In Natural Arch at Capri, William Stanley Haseltine offers a composite view of well-known rock formations and vistas from the Italian island. In addition to the Arco Naturale at the center, sheer, rocky crags rise abruptly from the sea on the right. These are the Faraglioni, which would not, in reality be visible from this vantage point. Atop the farthest cliff on the left are the gleaming white ruins of Villa Jovis, one of 12 villas built on Capri by Emperor Tiberius in the first century. Although Haseltine gave the image a striking sense of geological accuracy, he was not bound to strict topographical fidelity, instead demonstrating a strong interest in capturing the general spirit of Caprese scenery in a single balanced and harmonious composition.
Haseltine combines these seemingly-opposed modes of landscape painting to a powerfully dramatic effect. By juxtaposing a close-up, detailed foreground with a distant, atmospheric background, Haseltine created a dynamic spatial tension that moves the viewer's eye from near to far and back again in a visually startling way. He deliberately minimized the presence of human elements: only the miniscule sailboats plying the water and the tiny form of the Villa Jovis give the viewer any sense of relative scale. As a result, the foreground rocks seem fantastically huge, capable of dwarfing all human endeavor. This theme of man and his creations appearing insignificant in the face of nature was common in nineteenth-century American landscape painting.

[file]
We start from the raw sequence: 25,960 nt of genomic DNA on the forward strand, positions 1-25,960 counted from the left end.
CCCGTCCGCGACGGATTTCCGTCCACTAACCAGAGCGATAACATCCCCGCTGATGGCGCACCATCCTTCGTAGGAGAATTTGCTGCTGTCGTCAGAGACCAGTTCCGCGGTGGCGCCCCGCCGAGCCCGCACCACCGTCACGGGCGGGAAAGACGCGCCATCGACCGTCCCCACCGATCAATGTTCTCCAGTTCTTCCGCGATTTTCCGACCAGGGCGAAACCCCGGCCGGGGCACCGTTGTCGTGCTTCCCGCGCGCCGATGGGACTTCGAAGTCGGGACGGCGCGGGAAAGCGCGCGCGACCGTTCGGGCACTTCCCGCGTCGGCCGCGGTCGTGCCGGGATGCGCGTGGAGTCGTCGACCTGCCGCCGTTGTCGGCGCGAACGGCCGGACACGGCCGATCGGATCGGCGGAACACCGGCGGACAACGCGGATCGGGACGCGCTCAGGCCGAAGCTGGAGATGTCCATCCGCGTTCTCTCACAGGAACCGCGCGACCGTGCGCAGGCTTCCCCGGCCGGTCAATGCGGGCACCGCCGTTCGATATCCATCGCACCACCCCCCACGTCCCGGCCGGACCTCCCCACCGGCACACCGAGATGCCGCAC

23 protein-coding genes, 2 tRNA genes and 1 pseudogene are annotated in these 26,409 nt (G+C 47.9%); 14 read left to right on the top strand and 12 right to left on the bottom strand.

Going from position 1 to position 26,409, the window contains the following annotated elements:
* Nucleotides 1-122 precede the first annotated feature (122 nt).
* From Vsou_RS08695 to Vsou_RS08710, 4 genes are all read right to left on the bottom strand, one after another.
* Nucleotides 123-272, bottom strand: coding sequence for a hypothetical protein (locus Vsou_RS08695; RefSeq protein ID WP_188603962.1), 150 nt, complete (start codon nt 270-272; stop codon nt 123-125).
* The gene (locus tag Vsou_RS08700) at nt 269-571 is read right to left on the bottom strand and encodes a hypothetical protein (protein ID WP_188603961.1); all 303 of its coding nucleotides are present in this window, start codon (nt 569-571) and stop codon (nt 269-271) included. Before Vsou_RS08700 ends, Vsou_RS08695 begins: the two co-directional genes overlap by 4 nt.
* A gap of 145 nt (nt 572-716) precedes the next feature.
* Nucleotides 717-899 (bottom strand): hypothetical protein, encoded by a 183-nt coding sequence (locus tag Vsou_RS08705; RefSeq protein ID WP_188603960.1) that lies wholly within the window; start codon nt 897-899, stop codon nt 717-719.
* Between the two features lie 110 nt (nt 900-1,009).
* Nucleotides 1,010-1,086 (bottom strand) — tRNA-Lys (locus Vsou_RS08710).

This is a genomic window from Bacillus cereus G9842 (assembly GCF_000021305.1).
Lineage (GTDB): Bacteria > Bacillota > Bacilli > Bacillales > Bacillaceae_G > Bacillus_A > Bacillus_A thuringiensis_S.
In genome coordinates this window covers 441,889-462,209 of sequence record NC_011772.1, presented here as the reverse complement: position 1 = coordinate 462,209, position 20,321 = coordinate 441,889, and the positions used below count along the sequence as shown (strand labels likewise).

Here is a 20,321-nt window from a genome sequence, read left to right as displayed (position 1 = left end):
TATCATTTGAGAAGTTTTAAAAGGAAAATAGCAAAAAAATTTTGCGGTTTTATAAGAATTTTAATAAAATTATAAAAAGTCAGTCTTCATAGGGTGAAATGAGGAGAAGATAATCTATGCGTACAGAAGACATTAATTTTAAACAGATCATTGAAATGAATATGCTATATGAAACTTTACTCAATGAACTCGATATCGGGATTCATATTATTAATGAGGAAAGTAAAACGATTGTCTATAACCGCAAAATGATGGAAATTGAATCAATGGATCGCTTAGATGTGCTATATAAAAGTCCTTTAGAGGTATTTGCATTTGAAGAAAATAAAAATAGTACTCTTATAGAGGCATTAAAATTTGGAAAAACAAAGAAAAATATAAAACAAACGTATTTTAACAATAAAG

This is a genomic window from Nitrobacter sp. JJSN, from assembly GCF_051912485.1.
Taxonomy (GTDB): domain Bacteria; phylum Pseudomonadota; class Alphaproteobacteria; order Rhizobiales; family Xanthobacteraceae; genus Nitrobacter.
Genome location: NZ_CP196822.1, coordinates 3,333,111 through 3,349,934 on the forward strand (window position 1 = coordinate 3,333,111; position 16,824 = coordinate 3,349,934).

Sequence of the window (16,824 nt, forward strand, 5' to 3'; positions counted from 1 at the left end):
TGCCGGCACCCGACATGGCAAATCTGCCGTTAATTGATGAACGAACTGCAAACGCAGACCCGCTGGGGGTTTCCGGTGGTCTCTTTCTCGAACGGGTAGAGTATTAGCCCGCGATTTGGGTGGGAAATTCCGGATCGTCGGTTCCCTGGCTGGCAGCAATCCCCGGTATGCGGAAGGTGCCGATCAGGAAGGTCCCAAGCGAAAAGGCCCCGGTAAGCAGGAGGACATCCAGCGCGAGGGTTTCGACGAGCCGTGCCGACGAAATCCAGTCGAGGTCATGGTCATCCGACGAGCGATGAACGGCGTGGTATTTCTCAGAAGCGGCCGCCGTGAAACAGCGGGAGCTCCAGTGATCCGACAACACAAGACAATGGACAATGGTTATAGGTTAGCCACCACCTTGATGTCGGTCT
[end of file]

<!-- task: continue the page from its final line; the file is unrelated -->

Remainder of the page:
Haseltine had long been fascinated with coastal scenes in which unusual and dramatic rock formations stood in stark juxtaposition to the sea. In the late 1850s he had made such landscapes in Italy before returning to New England in the early and mid-1860s. In these "rock-portraits," as one contemporary described them, Haseltine focused on three main elements—massive rocks, expansive sea, and radiant sky. It was through similar means that the artist portrayed the famous coastal sites along the Bay of Naples when he returned to Italy in the late 1860s. But by the time this painting was completed in 1871, Haseltine's style had evolved beyond pure topographical transcription to capture dramatic scenes of natural beauty that helped elevate the status of landscape painting in the decades following the Civil War.
More information on this painting can be found in the Gallery publication American Paintings of the Nineteenth Century, Part I, pages 274-278, which is available as a free PDF at https://www.nga.gov/content/dam/ngaweb/research/publications/pdfs/american-paintings-19th-century-part-1.pdf